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{ 37 comments… read them below or add one }

Andrew April 17, 2012 at 2:27 pm

Did they just indefinitely ground the MQ-8B? Seems like the same software and comms could be a problem.

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Nick T. April 17, 2012 at 8:49 pm

My guess is that the software upgrade cost a good 10-150 mil, and make it twice the pain in the ars* to troubleshoot, 8 times more complex to task, and 4 times as likely to crash.

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TMB April 17, 2012 at 2:39 pm

Seems premature (maybe even reckless) to make what they're essentially calling a bigger Firescout before they figure out what was wrong with the original Firescout.

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majrod April 17, 2012 at 8:13 pm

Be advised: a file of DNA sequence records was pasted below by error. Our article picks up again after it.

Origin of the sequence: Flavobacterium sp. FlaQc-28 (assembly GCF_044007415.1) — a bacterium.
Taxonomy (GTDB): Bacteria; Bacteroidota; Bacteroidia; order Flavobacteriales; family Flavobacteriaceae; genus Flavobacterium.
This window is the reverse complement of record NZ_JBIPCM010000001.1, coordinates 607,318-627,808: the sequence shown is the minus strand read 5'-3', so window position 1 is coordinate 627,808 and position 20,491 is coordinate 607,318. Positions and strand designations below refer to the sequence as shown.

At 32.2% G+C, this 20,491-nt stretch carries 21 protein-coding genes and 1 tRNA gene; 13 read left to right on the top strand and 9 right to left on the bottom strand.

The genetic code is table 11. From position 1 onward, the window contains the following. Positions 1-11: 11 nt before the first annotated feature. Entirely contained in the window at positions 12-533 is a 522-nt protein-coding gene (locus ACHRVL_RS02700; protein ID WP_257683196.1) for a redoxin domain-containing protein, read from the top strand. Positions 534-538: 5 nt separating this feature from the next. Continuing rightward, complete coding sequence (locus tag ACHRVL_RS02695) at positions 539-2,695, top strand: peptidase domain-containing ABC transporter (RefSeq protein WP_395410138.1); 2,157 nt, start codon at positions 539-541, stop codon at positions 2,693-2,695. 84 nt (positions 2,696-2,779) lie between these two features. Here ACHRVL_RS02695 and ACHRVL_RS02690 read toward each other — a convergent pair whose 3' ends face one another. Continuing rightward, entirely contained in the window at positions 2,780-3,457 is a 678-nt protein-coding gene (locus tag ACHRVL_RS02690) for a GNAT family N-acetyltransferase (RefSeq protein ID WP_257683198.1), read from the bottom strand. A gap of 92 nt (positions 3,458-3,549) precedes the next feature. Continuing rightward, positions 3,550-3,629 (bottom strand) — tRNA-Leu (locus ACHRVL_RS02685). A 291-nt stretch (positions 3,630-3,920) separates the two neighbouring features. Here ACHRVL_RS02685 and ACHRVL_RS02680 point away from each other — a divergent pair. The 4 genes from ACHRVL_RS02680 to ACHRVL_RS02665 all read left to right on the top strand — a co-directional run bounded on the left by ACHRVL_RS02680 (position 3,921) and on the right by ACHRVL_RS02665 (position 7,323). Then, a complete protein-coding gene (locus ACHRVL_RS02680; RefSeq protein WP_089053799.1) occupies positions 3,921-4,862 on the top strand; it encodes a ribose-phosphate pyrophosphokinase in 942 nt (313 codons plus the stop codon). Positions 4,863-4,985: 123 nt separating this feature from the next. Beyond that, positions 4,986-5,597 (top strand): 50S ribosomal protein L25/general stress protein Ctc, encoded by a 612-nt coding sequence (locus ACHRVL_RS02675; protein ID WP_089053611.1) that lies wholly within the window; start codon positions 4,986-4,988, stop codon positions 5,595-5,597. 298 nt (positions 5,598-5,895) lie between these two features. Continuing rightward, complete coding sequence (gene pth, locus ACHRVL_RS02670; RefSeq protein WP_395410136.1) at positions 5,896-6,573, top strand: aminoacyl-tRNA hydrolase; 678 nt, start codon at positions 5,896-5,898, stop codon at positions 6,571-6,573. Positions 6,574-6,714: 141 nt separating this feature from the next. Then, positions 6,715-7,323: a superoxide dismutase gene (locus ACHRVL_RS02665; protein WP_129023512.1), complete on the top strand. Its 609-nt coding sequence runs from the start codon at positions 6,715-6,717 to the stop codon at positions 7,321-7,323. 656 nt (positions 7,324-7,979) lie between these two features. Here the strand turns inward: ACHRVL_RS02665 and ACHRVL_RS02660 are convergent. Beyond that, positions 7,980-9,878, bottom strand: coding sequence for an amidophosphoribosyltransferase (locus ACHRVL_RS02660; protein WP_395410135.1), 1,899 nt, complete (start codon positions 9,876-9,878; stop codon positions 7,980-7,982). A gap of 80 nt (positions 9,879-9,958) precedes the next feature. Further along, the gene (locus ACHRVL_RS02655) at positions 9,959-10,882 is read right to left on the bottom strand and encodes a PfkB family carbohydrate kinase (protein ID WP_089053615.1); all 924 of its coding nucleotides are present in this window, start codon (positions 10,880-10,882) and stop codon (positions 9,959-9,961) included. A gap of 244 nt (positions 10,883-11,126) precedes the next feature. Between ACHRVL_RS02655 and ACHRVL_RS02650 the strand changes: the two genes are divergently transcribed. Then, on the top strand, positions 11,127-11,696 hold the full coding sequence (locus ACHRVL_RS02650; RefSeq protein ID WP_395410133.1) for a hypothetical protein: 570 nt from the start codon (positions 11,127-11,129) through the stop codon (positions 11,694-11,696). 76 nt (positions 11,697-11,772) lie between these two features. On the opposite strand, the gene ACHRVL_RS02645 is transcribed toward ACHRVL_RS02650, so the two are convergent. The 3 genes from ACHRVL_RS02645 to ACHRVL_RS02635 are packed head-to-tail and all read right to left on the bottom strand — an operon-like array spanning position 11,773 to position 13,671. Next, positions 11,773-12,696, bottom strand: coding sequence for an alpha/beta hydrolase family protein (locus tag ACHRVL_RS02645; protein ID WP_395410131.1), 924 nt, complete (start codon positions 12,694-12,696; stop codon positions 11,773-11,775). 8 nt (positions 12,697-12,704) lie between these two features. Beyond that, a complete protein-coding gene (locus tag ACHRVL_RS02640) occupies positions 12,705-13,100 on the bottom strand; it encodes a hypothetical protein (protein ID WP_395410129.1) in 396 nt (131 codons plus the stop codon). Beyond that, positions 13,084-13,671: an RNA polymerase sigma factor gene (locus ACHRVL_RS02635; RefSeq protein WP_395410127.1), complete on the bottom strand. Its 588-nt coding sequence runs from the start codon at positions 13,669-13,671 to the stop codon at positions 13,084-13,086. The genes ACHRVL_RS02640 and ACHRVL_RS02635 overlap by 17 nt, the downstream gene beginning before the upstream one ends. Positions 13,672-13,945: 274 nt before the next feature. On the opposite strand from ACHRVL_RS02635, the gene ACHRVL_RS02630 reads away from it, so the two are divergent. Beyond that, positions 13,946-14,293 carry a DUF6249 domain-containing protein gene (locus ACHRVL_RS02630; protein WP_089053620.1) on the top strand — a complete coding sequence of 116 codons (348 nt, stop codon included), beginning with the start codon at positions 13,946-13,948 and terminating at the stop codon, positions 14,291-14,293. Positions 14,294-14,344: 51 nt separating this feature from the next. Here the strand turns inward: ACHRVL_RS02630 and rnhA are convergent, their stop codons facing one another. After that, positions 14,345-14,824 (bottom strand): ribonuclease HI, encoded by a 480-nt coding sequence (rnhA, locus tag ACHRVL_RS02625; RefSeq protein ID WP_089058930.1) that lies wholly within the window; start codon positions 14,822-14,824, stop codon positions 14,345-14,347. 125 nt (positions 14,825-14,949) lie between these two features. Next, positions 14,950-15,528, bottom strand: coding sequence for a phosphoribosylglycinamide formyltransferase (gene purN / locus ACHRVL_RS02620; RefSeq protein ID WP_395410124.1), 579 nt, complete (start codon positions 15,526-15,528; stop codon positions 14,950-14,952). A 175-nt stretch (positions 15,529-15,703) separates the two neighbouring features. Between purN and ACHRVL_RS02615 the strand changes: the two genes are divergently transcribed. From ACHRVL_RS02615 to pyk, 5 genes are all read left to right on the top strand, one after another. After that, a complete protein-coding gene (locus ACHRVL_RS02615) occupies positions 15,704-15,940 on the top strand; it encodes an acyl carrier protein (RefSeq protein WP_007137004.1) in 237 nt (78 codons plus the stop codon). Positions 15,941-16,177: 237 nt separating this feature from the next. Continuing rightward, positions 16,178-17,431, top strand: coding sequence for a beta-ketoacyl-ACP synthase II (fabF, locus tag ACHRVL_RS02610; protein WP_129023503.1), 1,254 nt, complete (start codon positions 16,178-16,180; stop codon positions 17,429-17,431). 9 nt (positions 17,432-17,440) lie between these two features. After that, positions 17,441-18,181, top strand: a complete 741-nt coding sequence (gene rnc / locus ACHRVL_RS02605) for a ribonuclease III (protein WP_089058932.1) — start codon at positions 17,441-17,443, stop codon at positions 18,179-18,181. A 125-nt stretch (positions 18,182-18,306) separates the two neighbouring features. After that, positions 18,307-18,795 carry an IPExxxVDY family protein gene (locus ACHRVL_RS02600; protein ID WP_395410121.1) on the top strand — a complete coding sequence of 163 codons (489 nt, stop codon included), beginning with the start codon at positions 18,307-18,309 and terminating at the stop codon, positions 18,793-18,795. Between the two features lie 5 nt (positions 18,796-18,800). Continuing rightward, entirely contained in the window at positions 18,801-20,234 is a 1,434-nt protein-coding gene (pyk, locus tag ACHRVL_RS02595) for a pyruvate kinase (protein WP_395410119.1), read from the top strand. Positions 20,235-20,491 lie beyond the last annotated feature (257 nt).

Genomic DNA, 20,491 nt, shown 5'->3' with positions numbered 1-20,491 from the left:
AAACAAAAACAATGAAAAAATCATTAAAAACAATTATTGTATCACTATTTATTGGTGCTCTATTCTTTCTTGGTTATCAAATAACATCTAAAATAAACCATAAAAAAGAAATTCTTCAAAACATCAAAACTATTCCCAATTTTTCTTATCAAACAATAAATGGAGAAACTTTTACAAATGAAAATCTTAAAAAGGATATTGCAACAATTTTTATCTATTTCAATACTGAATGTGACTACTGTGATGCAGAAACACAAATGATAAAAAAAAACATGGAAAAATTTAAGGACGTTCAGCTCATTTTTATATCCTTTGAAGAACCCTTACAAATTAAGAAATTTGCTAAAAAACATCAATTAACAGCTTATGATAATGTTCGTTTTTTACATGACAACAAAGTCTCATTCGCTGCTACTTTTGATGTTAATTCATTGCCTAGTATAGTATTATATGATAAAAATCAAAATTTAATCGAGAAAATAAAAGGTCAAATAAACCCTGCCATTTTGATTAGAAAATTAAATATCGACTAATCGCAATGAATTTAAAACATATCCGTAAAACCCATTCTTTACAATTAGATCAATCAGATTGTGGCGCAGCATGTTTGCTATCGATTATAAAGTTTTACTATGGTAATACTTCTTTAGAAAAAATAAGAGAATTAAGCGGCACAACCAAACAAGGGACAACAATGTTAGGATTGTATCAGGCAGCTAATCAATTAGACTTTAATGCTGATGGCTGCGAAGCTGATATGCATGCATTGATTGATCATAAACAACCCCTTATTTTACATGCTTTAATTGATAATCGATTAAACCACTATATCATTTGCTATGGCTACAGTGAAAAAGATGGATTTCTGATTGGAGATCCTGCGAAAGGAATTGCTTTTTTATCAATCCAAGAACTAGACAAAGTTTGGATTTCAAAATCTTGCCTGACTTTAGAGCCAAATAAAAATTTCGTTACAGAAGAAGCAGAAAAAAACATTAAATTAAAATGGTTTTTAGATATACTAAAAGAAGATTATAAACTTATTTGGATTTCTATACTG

True, when the drone refuses to land on a ship it definitely limits the drone's use then again it's not their money.

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Lance April 17, 2012 at 3:02 pm

There Firescout is in shambles with most malfunctioning. And yet they want to go with another UAV. Maybe the Navy could get there UAV skills built up before they go with a BIGGER and alot more expensive UAV which may crash into the sea if not maintained better than the current Firescout.

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tiger April 17, 2012 at 7:13 pm

2 incidents in about a year or 2 of ops is not a "Shambles."

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majrod April 17, 2012 at 8:14 pm

Darn facts!

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Lance April 17, 2012 at 9:01 pm

All I say is fix the current one before you buy whole new ones.

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SJE April 17, 2012 at 3:09 pm

There are several advantage of going with this UAV.
1. Use a well tested airframe and systems could be a LOT cheaper than the firescout